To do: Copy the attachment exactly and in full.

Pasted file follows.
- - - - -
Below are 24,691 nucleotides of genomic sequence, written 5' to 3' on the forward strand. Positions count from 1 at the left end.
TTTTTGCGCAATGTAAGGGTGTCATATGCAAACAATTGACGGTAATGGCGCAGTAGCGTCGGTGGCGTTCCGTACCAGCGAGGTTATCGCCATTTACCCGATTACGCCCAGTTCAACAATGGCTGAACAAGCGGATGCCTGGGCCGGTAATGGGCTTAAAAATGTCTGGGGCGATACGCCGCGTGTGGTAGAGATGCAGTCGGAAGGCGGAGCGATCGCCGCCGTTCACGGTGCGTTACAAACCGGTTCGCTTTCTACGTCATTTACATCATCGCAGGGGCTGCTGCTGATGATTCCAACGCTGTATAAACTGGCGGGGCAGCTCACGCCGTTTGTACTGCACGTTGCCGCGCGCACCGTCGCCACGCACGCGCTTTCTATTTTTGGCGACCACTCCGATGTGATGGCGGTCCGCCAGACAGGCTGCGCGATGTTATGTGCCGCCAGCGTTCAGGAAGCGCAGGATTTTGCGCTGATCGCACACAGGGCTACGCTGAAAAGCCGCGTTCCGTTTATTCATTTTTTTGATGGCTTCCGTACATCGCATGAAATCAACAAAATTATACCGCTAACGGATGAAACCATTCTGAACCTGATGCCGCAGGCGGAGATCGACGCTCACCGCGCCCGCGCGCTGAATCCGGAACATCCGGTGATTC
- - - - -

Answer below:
Below are 24,691 nucleotides of genomic sequence, written 5' to 3' on the forward strand. Positions count from 1 at the left end.
TTTTTGCGCAATGTAAGGGTGTCATATGCAAACAATTGACGGTAATGGCGCAGTAGCGTCGGTGGCGTTCCGTACCAGCGAGGTTATCGCCATTTACCCGATTACGCCCAGTTCAACAATGGCTGAACAAGCGGATGCCTGGGCCGGTAATGGGCTTAAAAATGTCTGGGGCGATACGCCGCGTGTGGTAGAGATGCAGTCGGAAGGCGGAGCGATCGCCGCCGTTCACGGTGCGTTACAAACCGGTTCGCTTTCTACGTCATTTACATCATCGCAGGGGCTGCTGCTGATGATTCCAACGCTGTATAAACTGGCGGGGCAGCTCACGCCGTTTGTACTGCACGTTGCCGCGCGCACCGTCGCCACGCACGCGCTTTCTATTTTTGGCGACCACTCCGATGTGATGGCGGTCCGCCAGACAGGCTGCGCGATGTTATGTGCCGCCAGCGTTCAGGAAGCGCAGGATTTTGCGCTGATCGCACACAGGGCTACGCTGAAAAGCCGCGTTCCGTTTATTCATTTTTTTGATGGCTTCCGTACATCGCATGAAATCAACAAAATTATACCGCTAACGGATGAAACCATTCTGAACCTGATGCCGCAGGCGGAGATCGACGCTCACCGCGCCCGCGCGCTGAATCCGGAACATCCGGTGATTC